We (Eliza, Ari and I) went to Morocco at the start of February (11-13), which was a lot of fun! Since we only had a few days, we went to Marrakesh. We left Thursday afternoon from Strasbourg (from here on out called the ‘Bourg but don’t pronounce the g, will explain later). Rather than explain this in parts, I will explain all of the travel arrangements now. Since we are cheap college students and very resourceful, we found that if we flew out of Geneva at 6am on Friday and back into Charles de Gaulle on Sunday morning-ish, it would be the cheapest option. Downside, since we had to be in Geneva by 4am, we had to take a train the night before and the last one leaving the ‘Bourg to Basel with a connection to Geneva got us in at like 9:45-10pm the night before. What does this mean? Yes, we slept on the floor of the Geneva airport. Anyone of you who has travelled with me knows that this idea of camping out in an airport is not completely unfamiliar but still very odd. I have this to say, it was February, Switzerland, night and stone floors. We were very cold. Anyways, once we got on the plane we were lucky enough to get exit row (it was one of those no-assigned seats airlines, EasyJet). After a relatively relaxing plane ride, we landed in Marrakesh and went through passport control. We spent the entire time trying to find ways of ensuring Ari would get through because he is paranoid and Jewish. He thought that due to him being Jewish, they would arrest him or something. It’s a long story but this theme runs through the entire trip.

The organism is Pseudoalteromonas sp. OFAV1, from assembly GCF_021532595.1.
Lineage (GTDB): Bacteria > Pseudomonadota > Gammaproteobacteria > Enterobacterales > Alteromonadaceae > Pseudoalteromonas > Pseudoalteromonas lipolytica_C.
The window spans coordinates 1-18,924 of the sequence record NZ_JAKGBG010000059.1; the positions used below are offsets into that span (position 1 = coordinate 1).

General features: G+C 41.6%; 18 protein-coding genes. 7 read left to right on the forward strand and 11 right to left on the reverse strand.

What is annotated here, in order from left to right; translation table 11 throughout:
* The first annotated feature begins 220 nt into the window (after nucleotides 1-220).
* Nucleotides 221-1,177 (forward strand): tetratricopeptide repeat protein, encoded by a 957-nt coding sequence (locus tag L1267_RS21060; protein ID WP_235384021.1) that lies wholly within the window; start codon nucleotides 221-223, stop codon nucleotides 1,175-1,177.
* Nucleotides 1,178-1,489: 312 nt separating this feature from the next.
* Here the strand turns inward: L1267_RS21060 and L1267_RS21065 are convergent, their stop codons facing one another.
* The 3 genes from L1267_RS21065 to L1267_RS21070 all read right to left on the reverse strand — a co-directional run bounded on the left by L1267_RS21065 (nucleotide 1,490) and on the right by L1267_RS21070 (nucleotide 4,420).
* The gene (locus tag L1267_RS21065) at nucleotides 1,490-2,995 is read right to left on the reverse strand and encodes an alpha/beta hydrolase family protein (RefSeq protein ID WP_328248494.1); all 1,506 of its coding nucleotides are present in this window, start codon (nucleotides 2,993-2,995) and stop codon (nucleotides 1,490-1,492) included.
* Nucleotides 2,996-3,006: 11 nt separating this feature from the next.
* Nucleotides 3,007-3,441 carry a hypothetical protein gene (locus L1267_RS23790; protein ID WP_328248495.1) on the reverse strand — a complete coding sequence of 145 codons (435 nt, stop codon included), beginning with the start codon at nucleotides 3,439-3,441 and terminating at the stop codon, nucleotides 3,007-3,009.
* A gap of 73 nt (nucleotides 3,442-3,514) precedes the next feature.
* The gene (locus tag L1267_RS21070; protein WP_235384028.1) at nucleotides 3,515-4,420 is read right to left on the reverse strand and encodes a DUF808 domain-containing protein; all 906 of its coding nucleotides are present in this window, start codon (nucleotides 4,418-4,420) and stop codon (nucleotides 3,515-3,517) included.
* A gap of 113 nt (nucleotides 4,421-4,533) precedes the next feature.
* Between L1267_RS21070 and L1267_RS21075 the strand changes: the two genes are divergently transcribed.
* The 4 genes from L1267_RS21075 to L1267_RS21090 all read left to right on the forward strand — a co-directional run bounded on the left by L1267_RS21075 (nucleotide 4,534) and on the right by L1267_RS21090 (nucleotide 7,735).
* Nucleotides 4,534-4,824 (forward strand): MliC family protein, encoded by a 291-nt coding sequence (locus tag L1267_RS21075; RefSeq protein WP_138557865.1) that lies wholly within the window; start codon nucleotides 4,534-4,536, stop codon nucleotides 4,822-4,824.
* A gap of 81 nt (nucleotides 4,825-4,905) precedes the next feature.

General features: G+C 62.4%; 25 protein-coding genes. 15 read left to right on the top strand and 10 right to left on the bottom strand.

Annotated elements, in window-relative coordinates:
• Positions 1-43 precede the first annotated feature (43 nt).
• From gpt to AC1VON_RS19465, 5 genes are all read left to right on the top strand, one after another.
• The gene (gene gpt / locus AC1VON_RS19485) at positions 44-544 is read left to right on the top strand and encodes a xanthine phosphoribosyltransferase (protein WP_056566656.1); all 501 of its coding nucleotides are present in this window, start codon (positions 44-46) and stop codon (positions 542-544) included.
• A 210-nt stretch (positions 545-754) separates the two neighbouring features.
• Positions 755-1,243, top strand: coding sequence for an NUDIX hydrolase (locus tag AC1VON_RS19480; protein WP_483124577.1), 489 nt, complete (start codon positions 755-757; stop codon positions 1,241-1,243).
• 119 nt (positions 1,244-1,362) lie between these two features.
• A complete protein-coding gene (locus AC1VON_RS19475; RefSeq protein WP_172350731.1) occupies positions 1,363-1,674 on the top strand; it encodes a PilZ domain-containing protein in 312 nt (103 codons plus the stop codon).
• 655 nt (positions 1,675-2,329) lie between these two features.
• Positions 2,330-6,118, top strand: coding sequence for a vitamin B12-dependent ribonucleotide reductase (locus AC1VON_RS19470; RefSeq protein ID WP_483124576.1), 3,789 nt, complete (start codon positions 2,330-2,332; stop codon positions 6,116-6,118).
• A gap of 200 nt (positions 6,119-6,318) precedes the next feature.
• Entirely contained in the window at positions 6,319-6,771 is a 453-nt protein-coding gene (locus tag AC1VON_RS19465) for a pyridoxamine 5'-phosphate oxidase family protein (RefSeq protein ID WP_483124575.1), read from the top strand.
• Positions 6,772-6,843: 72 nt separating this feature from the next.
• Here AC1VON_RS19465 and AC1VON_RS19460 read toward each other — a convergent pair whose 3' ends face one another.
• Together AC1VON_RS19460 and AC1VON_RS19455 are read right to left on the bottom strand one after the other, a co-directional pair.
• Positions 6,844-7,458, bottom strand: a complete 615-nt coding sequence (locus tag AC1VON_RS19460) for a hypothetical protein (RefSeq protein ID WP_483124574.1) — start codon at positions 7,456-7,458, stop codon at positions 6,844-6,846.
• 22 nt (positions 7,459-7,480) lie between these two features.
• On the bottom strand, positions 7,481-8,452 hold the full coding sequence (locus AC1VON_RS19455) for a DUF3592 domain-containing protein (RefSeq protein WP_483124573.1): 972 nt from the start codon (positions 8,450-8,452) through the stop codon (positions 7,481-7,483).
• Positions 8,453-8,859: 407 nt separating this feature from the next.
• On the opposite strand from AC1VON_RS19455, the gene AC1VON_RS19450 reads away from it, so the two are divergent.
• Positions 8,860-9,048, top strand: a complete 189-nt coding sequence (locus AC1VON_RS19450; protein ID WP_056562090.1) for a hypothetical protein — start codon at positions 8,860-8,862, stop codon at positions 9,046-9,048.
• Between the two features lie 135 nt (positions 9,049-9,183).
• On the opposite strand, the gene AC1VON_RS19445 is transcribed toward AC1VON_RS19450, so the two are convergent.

Next part of the trip, the hostel. In accordance with the whole finding cheap options, Ari found us a “lovely” backpackers hostel right near the city center form 8 euros a night (yes, that is 1-2-3-4-5-6-7-8!!!!!! Euros….). At first we thought, ok this is quaint… but after a while it kinda got weird. First there was the terrace which had been advertised as a place to hang out, meet new friends, relax and drink tea. This was not the case, instead it was a roof-top terrace covered in laundry looking at other roofs covered in laundry. Next is the room, we made sure to get a room with only three beds so we had no randoms in there which would have been super awkward given Eliza and I are girls sharing a room with a guy and that is inappropriate under Sharia even in its mild forms. As a result, we created a backstory where Ari was married to Eliza who refused to change her last name and I was one of their sisters-in-law. Thank goodness we did not need to explain it because it got complicated. Anyways, the room had three beds but the forgot the sheets and we had to ask for them. When they came, I kinda wished they had not since they scared me. We also somehow locked ourselves in our room like six times. There was a slightly broken window up above Elizas bed and our light had only one working bulb. This place was sketch times 1000. I saved the best for last, the bathroom. We had a shower/toilet/sink combo next to our room. This was not a real toilet but rather a dirty hole in the ground with no paper. Upstairs they did have a real toilet but it leaked all the time and flooded the floor plus was always out of paper. There was also no soap at the sink. So, we still used that one but used tissues and hand sanitizer (I always come prepared!!). I feel I grew as a person as a result of this experience, kinda.